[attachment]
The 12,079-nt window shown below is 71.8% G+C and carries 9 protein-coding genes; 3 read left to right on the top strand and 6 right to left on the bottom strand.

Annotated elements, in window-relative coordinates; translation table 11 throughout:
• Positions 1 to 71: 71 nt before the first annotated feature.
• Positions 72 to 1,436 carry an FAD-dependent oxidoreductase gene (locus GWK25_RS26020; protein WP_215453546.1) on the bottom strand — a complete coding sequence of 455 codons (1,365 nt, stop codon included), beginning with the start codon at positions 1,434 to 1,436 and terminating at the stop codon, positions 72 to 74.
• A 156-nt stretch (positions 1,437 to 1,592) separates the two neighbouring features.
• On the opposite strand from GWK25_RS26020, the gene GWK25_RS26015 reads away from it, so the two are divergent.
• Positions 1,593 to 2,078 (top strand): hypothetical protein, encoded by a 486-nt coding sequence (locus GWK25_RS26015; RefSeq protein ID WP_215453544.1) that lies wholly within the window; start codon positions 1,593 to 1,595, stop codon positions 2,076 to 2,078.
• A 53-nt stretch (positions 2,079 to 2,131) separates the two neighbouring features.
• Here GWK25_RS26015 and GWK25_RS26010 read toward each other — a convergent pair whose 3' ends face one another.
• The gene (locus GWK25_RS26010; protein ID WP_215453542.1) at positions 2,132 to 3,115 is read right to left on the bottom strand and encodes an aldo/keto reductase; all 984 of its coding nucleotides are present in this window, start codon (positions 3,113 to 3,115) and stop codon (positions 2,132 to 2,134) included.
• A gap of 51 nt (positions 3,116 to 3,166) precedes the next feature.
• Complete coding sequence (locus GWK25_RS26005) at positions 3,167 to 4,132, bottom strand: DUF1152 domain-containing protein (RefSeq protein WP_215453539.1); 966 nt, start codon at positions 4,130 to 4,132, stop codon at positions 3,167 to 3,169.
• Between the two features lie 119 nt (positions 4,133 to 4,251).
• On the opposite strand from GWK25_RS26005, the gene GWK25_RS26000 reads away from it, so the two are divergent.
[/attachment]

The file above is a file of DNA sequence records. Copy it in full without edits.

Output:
The 12,079-nt window shown below is 71.8% G+C and carries 9 protein-coding genes; 3 read left to right on the top strand and 6 right to left on the bottom strand.

Annotated elements, in window-relative coordinates; translation table 11 throughout:
• Positions 1 to 71: 71 nt before the first annotated feature.
• Positions 72 to 1,436 carry an FAD-dependent oxidoreductase gene (locus GWK25_RS26020; protein WP_215453546.1) on the bottom strand — a complete coding sequence of 455 codons (1,365 nt, stop codon included), beginning with the start codon at positions 1,434 to 1,436 and terminating at the stop codon, positions 72 to 74.
• A 156-nt stretch (positions 1,437 to 1,592) separates the two neighbouring features.
• On the opposite strand from GWK25_RS26020, the gene GWK25_RS26015 reads away from it, so the two are divergent.
• Positions 1,593 to 2,078 (top strand): hypothetical protein, encoded by a 486-nt coding sequence (locus GWK25_RS26015; RefSeq protein ID WP_215453544.1) that lies wholly within the window; start codon positions 1,593 to 1,595, stop codon positions 2,076 to 2,078.
• A 53-nt stretch (positions 2,079 to 2,131) separates the two neighbouring features.
• Here GWK25_RS26015 and GWK25_RS26010 read toward each other — a convergent pair whose 3' ends face one another.
• The gene (locus GWK25_RS26010; protein ID WP_215453542.1) at positions 2,132 to 3,115 is read right to left on the bottom strand and encodes an aldo/keto reductase; all 984 of its coding nucleotides are present in this window, start codon (positions 3,113 to 3,115) and stop codon (positions 2,132 to 2,134) included.
• A gap of 51 nt (positions 3,116 to 3,166) precedes the next feature.
• Complete coding sequence (locus GWK25_RS26005) at positions 3,167 to 4,132, bottom strand: DUF1152 domain-containing protein (RefSeq protein WP_215453539.1); 966 nt, start codon at positions 4,130 to 4,132, stop codon at positions 3,167 to 3,169.
• Between the two features lie 119 nt (positions 4,133 to 4,251).
• On the opposite strand from GWK25_RS26005, the gene GWK25_RS26000 reads away from it, so the two are divergent.